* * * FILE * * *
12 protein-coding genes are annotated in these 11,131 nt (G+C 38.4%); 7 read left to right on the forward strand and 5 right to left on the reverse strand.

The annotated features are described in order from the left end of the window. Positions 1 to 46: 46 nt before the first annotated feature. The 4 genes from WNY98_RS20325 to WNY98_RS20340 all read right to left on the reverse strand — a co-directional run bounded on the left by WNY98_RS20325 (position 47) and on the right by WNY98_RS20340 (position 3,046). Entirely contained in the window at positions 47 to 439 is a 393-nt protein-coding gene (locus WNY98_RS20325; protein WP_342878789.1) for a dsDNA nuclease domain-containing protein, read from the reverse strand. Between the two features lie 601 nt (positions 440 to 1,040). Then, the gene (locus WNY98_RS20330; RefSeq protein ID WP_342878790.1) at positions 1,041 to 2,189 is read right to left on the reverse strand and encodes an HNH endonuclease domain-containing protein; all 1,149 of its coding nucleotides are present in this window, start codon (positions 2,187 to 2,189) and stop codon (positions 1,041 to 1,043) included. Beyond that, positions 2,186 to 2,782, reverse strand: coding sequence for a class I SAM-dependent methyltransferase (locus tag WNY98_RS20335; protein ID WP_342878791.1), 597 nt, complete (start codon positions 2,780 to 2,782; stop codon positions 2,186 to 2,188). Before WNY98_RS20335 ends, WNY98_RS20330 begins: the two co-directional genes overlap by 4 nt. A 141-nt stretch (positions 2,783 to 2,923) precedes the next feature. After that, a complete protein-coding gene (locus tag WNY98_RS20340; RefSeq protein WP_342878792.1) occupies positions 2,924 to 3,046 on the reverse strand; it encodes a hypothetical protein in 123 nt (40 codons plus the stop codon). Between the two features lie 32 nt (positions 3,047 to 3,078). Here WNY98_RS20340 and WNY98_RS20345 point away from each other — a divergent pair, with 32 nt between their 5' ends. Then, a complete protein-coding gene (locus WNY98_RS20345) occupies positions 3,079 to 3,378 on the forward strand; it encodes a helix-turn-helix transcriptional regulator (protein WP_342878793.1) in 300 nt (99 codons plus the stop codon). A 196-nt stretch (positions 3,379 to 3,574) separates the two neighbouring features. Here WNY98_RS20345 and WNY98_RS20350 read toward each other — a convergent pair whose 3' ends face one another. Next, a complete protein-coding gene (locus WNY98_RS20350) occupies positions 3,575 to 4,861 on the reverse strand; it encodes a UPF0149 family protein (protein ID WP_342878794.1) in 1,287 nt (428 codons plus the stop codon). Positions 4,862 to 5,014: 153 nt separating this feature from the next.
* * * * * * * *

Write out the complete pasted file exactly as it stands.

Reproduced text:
12 protein-coding genes are annotated in these 11,131 nt (G+C 38.4%); 7 read left to right on the forward strand and 5 right to left on the reverse strand.

The annotated features are described in order from the left end of the window. Positions 1 to 46: 46 nt before the first annotated feature. The 4 genes from WNY98_RS20325 to WNY98_RS20340 all read right to left on the reverse strand — a co-directional run bounded on the left by WNY98_RS20325 (position 47) and on the right by WNY98_RS20340 (position 3,046). Entirely contained in the window at positions 47 to 439 is a 393-nt protein-coding gene (locus WNY98_RS20325; protein WP_342878789.1) for a dsDNA nuclease domain-containing protein, read from the reverse strand. Between the two features lie 601 nt (positions 440 to 1,040). Then, the gene (locus WNY98_RS20330; RefSeq protein ID WP_342878790.1) at positions 1,041 to 2,189 is read right to left on the reverse strand and encodes an HNH endonuclease domain-containing protein; all 1,149 of its coding nucleotides are present in this window, start codon (positions 2,187 to 2,189) and stop codon (positions 1,041 to 1,043) included. Beyond that, positions 2,186 to 2,782, reverse strand: coding sequence for a class I SAM-dependent methyltransferase (locus tag WNY98_RS20335; protein ID WP_342878791.1), 597 nt, complete (start codon positions 2,780 to 2,782; stop codon positions 2,186 to 2,188). Before WNY98_RS20335 ends, WNY98_RS20330 begins: the two co-directional genes overlap by 4 nt. A 141-nt stretch (positions 2,783 to 2,923) precedes the next feature. After that, a complete protein-coding gene (locus tag WNY98_RS20340; RefSeq protein WP_342878792.1) occupies positions 2,924 to 3,046 on the reverse strand; it encodes a hypothetical protein in 123 nt (40 codons plus the stop codon). Between the two features lie 32 nt (positions 3,047 to 3,078). Here WNY98_RS20340 and WNY98_RS20345 point away from each other — a divergent pair, with 32 nt between their 5' ends. Then, a complete protein-coding gene (locus WNY98_RS20345) occupies positions 3,079 to 3,378 on the forward strand; it encodes a helix-turn-helix transcriptional regulator (protein WP_342878793.1) in 300 nt (99 codons plus the stop codon). A 196-nt stretch (positions 3,379 to 3,574) separates the two neighbouring features. Here WNY98_RS20345 and WNY98_RS20350 read toward each other — a convergent pair whose 3' ends face one another. Next, a complete protein-coding gene (locus WNY98_RS20350) occupies positions 3,575 to 4,861 on the reverse strand; it encodes a UPF0149 family protein (protein ID WP_342878794.1) in 1,287 nt (428 codons plus the stop codon). Positions 4,862 to 5,014: 153 nt separating this feature from the next.